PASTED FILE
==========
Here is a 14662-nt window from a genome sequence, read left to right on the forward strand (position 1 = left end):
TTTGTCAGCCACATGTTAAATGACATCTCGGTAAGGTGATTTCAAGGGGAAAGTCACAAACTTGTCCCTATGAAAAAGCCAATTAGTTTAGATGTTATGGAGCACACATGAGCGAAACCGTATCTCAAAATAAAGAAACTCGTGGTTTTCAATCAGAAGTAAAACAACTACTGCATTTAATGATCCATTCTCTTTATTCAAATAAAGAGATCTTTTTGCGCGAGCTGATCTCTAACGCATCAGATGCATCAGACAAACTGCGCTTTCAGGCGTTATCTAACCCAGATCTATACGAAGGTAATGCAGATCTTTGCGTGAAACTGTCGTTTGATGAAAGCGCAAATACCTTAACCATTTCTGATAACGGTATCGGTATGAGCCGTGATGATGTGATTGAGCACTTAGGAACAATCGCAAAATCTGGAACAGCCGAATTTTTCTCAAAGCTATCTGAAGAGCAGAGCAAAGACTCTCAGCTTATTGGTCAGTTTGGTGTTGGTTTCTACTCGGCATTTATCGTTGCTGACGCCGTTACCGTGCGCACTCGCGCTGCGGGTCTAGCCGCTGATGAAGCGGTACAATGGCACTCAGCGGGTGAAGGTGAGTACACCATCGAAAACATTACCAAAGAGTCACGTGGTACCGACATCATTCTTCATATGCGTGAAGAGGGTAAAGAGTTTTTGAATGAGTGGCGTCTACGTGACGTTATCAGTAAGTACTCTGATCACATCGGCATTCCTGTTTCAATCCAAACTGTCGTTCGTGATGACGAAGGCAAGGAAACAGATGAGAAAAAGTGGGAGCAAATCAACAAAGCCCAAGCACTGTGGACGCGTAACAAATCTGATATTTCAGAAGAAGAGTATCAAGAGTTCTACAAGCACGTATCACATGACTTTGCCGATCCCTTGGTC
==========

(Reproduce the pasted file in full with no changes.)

Here is a 14662-nt window from a genome sequence, read left to right on the forward strand (position 1 = left end):
TTTGTCAGCCACATGTTAAATGACATCTCGGTAAGGTGATTTCAAGGGGAAAGTCACAAACTTGTCCCTATGAAAAAGCCAATTAGTTTAGATGTTATGGAGCACACATGAGCGAAACCGTATCTCAAAATAAAGAAACTCGTGGTTTTCAATCAGAAGTAAAACAACTACTGCATTTAATGATCCATTCTCTTTATTCAAATAAAGAGATCTTTTTGCGCGAGCTGATCTCTAACGCATCAGATGCATCAGACAAACTGCGCTTTCAGGCGTTATCTAACCCAGATCTATACGAAGGTAATGCAGATCTTTGCGTGAAACTGTCGTTTGATGAAAGCGCAAATACCTTAACCATTTCTGATAACGGTATCGGTATGAGCCGTGATGATGTGATTGAGCACTTAGGAACAATCGCAAAATCTGGAACAGCCGAATTTTTCTCAAAGCTATCTGAAGAGCAGAGCAAAGACTCTCAGCTTATTGGTCAGTTTGGTGTTGGTTTCTACTCGGCATTTATCGTTGCTGACGCCGTTACCGTGCGCACTCGCGCTGCGGGTCTAGCCGCTGATGAAGCGGTACAATGGCACTCAGCGGGTGAAGGTGAGTACACCATCGAAAACATTACCAAAGAGTCACGTGGTACCGACATCATTCTTCATATGCGTGAAGAGGGTAAAGAGTTTTTGAATGAGTGGCGTCTACGTGACGTTATCAGTAAGTACTCTGATCACATCGGCATTCCTGTTTCAATCCAAACTGTCGTTCGTGATGACGAAGGCAAGGAAACAGATGAGAAAAAGTGGGAGCAAATCAACAAAGCCCAAGCACTGTGGACGCGTAACAAATCTGATATTTCAGAAGAAGAGTATCAAGAGTTCTACAAGCACGTATCACATGACTTTGCCGATCCCTTGGTC